Coronavirus is changing the way we share research. That’s a good thing

That scientific cultural shift comes in response to the need for answers. The coronavirus is spreading rapidly, but knowledge must travel faster.

Vials of investigational coronavirus disease (COVID-19) treatment drug remdesivir are capped at a Gilead Sciences facility in La Verne, California, U.S. March 18, 2020. (photo credit: GILEAD SCIENCES INC/HANDOUT VIA REUTERS)
Vials of investigational coronavirus disease (COVID-19) treatment drug remdesivir are capped at a Gilead Sciences facility in La Verne, California, U.S. March 18, 2020.
(photo credit: GILEAD SCIENCES INC/HANDOUT VIA REUTERS)
If we’ve learned anything as COVID-19 has spread around the world, it’s that we are more connected globally than ever before – for better and for worse. Health care systems in every country are facing existential threats. Doctors from Milan to New York to California and beyond are operating without critical supplies like masks and gowns, putting their own lives at risk as they fight to save lives. In this crisis, a new culture of research has emerged around the globe, with scientists breaking down borders and cooperating in new and innovative ways.
That scientific cultural shift comes in response to the need for answers. The coronavirus is spreading rapidly, but knowledge must travel faster. Sharing a breakthrough in one lab or hospital with the rest of the world has become paramount in our fight for survival. Now, more than ever, we must leverage our interconnectedness, share what we discover, and learn from one another to beat COVID-19.
Institutions that are built on the premise of global cooperation can lead the way. With campuses in Haifa, New York City, and Shanghai, the Technion – Israel Institute of Technology has mobilized quickly, taking strides toward contributing to the race for knowledge. Crisis is not new to Israel and its institutions of higher learning. In this moment, the professors, researchers, alumni and affiliates of the Technion are tapping into their ability to remain calm and confident while operating on the front lines of the fight against the coronavirus.
From early detection and diagnosis to robotic solutions for remote monitoring and care of patients, researchers in 45 Technion labs are working around the clock to help fight the spread of COVID-19. Among them is Prof. Avi Schroeder, who is racing towards a vaccine. While advising the Israel Defense Forces Home Front Command on dealing with the pandemic, he is working on deploying his antiviral technology that saves farm-raised shrimp from a deadly disease to protect humans against the coronavirus.
He isn’t the only one who has transformed his lab into a committed research effort against this pandemic. Prof. Eyal Zussman and Israel’s Defense Ministry’s Directorate of Defense R&D have produced a 3D printed sticker for surgical masks. Equipped with nanometric fibers coated with antiseptics, the sticker neutralizes viruses from droplets that might reach the mask, arming medical staff with improved protection.
Prof. Ezri Tarazi’s lab is also tackling the challenges of current personal gear – which often fogs up and makes seeing difficult – by working with doctors at the Rambam Health Care Campus to develop an “air shield” device. Placed inside a protective mask, it generates airflow while isolating the wearer from the surrounding atmosphere.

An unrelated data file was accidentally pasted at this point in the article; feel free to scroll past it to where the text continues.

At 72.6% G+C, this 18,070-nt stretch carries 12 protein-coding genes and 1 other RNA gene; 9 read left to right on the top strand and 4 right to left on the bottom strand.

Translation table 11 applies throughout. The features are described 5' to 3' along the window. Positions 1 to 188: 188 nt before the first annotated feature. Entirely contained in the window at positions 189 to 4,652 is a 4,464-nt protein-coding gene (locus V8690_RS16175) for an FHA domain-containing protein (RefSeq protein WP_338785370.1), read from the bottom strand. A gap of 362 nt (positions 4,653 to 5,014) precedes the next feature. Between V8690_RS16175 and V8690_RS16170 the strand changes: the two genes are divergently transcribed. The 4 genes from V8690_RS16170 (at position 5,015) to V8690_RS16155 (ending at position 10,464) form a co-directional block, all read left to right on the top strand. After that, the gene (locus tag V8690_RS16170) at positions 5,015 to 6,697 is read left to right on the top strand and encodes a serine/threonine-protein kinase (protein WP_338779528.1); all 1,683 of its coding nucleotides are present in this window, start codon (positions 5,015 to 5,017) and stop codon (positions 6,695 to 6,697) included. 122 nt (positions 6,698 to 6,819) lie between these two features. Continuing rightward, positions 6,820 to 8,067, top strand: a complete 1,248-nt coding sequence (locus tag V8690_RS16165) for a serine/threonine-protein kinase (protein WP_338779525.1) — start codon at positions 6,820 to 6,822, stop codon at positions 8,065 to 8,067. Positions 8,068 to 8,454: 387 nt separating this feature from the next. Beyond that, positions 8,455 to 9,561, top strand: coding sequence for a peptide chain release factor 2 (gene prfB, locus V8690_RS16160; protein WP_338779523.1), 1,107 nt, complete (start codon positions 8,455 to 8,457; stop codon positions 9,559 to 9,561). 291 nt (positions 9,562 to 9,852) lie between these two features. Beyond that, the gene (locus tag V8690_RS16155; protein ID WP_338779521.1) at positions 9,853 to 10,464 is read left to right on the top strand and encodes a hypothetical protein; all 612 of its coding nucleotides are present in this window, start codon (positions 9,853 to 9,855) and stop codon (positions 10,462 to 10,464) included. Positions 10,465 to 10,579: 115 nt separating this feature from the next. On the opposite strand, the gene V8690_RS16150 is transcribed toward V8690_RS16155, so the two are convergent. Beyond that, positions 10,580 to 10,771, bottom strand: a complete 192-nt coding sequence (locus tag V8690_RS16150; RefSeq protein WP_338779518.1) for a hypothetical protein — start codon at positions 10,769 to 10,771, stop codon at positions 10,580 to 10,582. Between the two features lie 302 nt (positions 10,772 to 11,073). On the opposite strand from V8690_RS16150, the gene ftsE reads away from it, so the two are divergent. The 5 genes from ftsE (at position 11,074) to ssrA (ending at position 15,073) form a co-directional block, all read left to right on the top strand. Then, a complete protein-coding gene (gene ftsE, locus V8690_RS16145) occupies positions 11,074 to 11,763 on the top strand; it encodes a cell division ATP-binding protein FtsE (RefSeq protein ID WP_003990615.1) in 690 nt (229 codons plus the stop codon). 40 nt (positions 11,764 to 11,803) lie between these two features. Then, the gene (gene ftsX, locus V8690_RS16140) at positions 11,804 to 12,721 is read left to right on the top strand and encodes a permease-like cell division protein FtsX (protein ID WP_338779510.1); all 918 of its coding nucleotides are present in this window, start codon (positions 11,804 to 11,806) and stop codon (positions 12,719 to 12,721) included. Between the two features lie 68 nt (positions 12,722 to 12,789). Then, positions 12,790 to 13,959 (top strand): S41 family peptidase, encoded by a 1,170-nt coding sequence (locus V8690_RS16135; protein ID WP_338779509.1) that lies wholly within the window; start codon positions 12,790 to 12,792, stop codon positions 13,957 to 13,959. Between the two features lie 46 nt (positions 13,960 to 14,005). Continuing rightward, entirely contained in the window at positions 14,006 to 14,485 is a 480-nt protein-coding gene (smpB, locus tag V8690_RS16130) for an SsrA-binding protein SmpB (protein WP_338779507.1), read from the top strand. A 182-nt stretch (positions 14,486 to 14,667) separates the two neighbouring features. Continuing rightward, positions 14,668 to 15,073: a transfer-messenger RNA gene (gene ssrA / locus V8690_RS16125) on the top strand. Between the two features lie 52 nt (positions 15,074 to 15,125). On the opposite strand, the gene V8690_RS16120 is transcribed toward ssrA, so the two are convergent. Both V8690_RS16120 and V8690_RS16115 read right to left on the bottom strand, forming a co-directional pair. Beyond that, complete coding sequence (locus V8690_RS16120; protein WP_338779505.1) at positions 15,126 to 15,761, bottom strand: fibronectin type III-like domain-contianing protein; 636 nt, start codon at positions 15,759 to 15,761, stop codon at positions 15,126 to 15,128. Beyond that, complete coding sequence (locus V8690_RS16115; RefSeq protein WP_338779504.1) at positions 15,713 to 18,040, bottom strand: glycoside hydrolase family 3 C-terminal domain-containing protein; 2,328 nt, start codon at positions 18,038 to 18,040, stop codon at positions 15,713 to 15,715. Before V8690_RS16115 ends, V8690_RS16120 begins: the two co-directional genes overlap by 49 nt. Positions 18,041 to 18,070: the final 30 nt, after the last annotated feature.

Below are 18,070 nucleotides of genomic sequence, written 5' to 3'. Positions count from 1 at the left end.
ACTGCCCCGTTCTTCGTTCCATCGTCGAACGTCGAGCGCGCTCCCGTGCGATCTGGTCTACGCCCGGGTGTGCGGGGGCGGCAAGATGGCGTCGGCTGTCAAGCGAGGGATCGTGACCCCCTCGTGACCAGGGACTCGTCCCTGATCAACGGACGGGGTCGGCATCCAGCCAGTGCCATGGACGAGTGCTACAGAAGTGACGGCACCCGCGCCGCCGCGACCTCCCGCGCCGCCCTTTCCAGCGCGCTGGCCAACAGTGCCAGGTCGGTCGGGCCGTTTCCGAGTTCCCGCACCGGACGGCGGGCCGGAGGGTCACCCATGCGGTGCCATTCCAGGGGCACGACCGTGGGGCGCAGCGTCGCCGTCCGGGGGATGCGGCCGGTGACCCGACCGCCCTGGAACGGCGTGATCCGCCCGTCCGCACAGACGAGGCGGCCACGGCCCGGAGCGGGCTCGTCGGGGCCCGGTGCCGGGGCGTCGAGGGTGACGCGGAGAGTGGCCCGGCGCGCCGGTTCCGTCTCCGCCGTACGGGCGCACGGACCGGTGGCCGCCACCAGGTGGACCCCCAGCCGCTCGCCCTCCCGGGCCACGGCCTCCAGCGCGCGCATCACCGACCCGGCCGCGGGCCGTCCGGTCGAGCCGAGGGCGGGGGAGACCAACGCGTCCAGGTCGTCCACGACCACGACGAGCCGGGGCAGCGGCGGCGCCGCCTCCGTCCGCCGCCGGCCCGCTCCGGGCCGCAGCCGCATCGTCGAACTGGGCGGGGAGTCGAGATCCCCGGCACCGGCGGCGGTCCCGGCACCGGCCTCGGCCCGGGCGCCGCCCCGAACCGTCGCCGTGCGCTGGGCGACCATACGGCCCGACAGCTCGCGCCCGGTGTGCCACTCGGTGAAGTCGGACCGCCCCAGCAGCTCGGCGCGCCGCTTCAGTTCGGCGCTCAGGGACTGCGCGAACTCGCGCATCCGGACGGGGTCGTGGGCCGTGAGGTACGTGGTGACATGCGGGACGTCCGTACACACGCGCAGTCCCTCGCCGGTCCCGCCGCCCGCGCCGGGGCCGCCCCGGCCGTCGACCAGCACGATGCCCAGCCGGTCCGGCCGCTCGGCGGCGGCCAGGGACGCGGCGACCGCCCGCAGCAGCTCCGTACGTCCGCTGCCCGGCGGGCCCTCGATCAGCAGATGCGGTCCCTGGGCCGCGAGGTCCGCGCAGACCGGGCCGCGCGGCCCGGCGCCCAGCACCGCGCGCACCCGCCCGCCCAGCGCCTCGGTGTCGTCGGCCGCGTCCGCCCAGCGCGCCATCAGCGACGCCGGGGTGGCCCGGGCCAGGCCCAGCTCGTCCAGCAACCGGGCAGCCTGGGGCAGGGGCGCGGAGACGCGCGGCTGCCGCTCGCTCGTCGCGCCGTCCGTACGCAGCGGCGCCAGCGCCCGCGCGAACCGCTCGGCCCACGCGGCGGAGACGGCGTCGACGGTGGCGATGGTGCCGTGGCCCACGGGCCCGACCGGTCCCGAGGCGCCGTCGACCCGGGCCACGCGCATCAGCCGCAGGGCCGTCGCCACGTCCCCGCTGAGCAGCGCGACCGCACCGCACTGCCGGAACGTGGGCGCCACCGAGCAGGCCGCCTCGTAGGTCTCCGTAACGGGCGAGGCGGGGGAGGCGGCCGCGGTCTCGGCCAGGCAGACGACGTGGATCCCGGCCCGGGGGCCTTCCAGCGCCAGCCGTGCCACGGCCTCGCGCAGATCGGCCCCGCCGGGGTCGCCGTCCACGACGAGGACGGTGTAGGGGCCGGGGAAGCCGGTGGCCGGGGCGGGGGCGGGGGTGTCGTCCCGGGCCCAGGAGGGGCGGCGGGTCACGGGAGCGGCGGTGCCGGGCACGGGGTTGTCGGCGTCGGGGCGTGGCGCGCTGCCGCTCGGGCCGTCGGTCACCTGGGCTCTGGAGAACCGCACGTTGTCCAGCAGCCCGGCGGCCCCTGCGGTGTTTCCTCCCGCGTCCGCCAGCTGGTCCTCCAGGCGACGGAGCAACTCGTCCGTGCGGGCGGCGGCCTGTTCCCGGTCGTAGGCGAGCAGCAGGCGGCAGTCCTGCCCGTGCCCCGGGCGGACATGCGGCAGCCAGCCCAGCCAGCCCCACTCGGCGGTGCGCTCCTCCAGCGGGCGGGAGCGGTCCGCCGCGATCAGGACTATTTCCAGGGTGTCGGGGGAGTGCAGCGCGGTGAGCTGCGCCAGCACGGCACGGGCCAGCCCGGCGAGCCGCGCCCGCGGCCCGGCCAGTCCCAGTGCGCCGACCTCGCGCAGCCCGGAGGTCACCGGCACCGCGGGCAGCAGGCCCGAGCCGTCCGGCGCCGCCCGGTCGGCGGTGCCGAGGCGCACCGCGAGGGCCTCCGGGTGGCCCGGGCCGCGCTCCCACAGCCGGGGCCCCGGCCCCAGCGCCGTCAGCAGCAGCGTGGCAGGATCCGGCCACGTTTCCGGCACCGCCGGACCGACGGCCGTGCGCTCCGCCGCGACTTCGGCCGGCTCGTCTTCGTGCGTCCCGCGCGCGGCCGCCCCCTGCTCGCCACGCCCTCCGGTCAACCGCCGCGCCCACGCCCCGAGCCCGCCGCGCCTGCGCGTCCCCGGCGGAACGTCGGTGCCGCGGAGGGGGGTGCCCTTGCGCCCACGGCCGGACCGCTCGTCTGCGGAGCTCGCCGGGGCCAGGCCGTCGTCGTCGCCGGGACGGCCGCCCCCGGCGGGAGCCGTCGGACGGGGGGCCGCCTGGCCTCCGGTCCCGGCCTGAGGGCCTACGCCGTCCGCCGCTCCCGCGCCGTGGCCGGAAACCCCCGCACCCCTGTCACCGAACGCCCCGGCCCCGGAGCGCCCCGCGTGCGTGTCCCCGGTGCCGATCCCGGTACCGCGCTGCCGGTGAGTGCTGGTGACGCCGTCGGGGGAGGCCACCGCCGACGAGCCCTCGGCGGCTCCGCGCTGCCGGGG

And Prof. Josué Sznitman is fast-tracking a potentially life-saving technology – called Liquid Foam Therapy – for treating Acute Respiratory Distress Syndrome, recognized as the leading cause of mortality in COVID-19 patients. They are joined by many colleagues who are digging into their areas of expertise to find solutions during this global health crisis. If they are successful, they’ll help turn the tide when it comes to treating COVID-19 and controlling its wildfire spread.
These efforts go hand-in-hand with the need for rapid testing. A team of researchers from Israel’s Rambam Health Care Campus and the Technion have been first responders in helping turn the tide on this front. Within days, they successfully demonstrated a method to rapidly increase the volume of samples tested per day – a complex feat that under normal circumstances would have taken months. Known as pooling, the method enables simultaneous testing of dozens of samples in a single test tube. Individual tests are then only conducted in rare cases when a joint sample reads positive. The method also addresses the monitoring of asymptomatic carriers in the population, which is vital to curbing the pandemic.
As Israel’s top minds work diligently, they join scientists, researchers, doctors, nurses, government officials, and others all over the world who are working to defeat this virus. And in the wake of this difficult time, I am confident that this cooperation and knowledge-sharing will lead to a new age of lasting respect for the interconnectedness of our global community.
I am a product of that global community, having lived and worked in several countries, including Germany, Kazakhstan, the UK, France and the United States. I’ve seen firsthand the remarkable benefit of the exchange of ideas between countries. In the case of COVID-19, it’s no different.
During this time, we can all do our part to share what we know. Albert Einstein, one of the founders of the first Technion Society, said, “Example isn’t another way to teach, it is the only way to teach.” The imperative of the moment is clear: there is an opportunity to teach by example today, and we must come together and fight for the greater good of the world. 
The writer is the CEO of the American Technion Society, which supports visionary education and world-changing impact through the Technion-Israel Institute of Technology.